As students search for summer opportunities, it is encouraging that the College is focusing its efforts on helping students determine their summer plans. The announcement of the newly-instituted Robert G. Wilmers Jr. 1990 Memorial Summer Language Study Fellowship marks an exciting addition to the College’s already robust collection of fellowships. However, despite our excitement regarding this new opportunity, a lack of publicity and clarity surrounding it points to a larger problem regarding communication on fellowships and other College summer opportunities.
It is important to realize that the College’s resources for summer financial support are unique ones. Many other schools do not offer their students such an abundance of services, and it is commendable that the College has continued to maintain these resources in light of recent economic conditions. This fellowship in particular is impressive because it is open to a large portion of the community: In making it available to first-years, sophomores and juniors, the College is broadening the opportunity for summer study, even though only a few students will get to take advantage of it.
Despite our excitement, we’ve seen a lack of sufficient publicity surrounding general summer opportunities offered by the College. Due to a lack of communication between the different offices on campus that offer summer support, many students understand neither what is available nor for which of these opportunities they are eligible. With options offered through academic departments, the Office of Fellowships, the Office of Career Counseling (OCC) and the Center for Environmental Studies, it can be difficult for students to even know where to begin searching for these resources.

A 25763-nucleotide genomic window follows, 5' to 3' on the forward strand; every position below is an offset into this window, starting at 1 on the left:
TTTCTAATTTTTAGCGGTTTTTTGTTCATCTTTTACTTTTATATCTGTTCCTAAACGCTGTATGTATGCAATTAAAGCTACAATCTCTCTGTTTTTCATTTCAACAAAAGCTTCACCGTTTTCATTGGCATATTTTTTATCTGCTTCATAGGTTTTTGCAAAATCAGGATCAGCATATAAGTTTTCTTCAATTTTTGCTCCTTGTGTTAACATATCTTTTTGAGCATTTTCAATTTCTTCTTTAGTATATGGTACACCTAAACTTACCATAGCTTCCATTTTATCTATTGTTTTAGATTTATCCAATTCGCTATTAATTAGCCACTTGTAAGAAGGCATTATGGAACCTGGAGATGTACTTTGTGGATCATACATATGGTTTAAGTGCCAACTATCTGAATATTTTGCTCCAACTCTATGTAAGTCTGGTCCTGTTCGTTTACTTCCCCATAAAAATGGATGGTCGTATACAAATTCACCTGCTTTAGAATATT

As the College moves forward with the redesign of its website, an addition of an aggregate summer opportunities page is both timely and logical. Giving students one place to search for all of the options available, whether fellowships, grants or internships, would not only simplify the application process for students but also lead to a more competitive and fruitful applicant turnout.
What’s more, it would be to the benefit of the departments involved to further open the channels of communication between them. Formalizing the process for offering students such opportunities should be an area of focus especially for the OCC and the Office of Fellowships, as they are two departments that should naturally interact. Increased communication between students and those in charge of the College’s summer resources can only work to the community’s advantage.